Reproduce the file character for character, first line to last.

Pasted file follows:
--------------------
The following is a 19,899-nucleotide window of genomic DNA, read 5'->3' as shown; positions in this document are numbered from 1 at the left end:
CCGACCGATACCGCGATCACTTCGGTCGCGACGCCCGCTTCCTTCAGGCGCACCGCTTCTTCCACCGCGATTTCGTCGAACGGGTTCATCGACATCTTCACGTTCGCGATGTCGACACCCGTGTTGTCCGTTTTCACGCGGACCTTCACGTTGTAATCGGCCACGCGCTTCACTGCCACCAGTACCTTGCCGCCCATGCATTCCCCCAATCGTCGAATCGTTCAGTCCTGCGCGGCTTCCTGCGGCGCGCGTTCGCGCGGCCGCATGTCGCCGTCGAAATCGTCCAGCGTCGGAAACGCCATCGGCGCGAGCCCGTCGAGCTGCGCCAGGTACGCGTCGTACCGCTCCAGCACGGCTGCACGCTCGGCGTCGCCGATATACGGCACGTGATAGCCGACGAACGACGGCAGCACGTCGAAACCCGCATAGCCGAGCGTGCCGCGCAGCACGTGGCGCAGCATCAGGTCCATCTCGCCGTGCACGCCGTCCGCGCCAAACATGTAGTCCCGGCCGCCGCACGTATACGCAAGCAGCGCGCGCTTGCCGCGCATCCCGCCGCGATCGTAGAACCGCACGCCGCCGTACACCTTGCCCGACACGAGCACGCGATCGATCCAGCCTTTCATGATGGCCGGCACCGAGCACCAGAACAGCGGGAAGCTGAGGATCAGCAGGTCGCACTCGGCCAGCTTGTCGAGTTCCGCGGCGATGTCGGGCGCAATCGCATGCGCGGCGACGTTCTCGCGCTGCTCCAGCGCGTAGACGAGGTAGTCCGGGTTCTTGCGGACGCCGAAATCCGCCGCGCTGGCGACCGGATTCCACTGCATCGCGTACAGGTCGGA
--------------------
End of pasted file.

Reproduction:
The following is a 19,899-nucleotide window of genomic DNA, read 5'->3' as shown; positions in this document are numbered from 1 at the left end:
CCGACCGATACCGCGATCACTTCGGTCGCGACGCCCGCTTCCTTCAGGCGCACCGCTTCTTCCACCGCGATTTCGTCGAACGGGTTCATCGACATCTTCACGTTCGCGATGTCGACACCCGTGTTGTCCGTTTTCACGCGGACCTTCACGTTGTAATCGGCCACGCGCTTCACTGCCACCAGTACCTTGCCGCCCATGCATTCCCCCAATCGTCGAATCGTTCAGTCCTGCGCGGCTTCCTGCGGCGCGCGTTCGCGCGGCCGCATGTCGCCGTCGAAATCGTCCAGCGTCGGAAACGCCATCGGCGCGAGCCCGTCGAGCTGCGCCAGGTACGCGTCGTACCGCTCCAGCACGGCTGCACGCTCGGCGTCGCCGATATACGGCACGTGATAGCCGACGAACGACGGCAGCACGTCGAAACCCGCATAGCCGAGCGTGCCGCGCAGCACGTGGCGCAGCATCAGGTCCATCTCGCCGTGCACGCCGTCCGCGCCAAACATGTAGTCCCGGCCGCCGCACGTATACGCAAGCAGCGCGCGCTTGCCGCGCATCCCGCCGCGATCGTAGAACCGCACGCCGCCGTACACCTTGCCCGACACGAGCACGCGATCGATCCAGCCTTTCATGATGGCCGGCACCGAGCACCAGAACAGCGGGAAGCTGAGGATCAGCAGGTCGCACTCGGCCAGCTTGTCGAGTTCCGCGGCGATGTCGGGCGCAATCGCATGCGCGGCGACGTTCTCGCGCTGCTCCAGCGCGTAGACGAGGTAGTCCGGGTTCTTGCGGACGCCGAAATCCGCCGCGCTGGCGACCGGATTCCACTGCATCGCGTACAGGTCGGA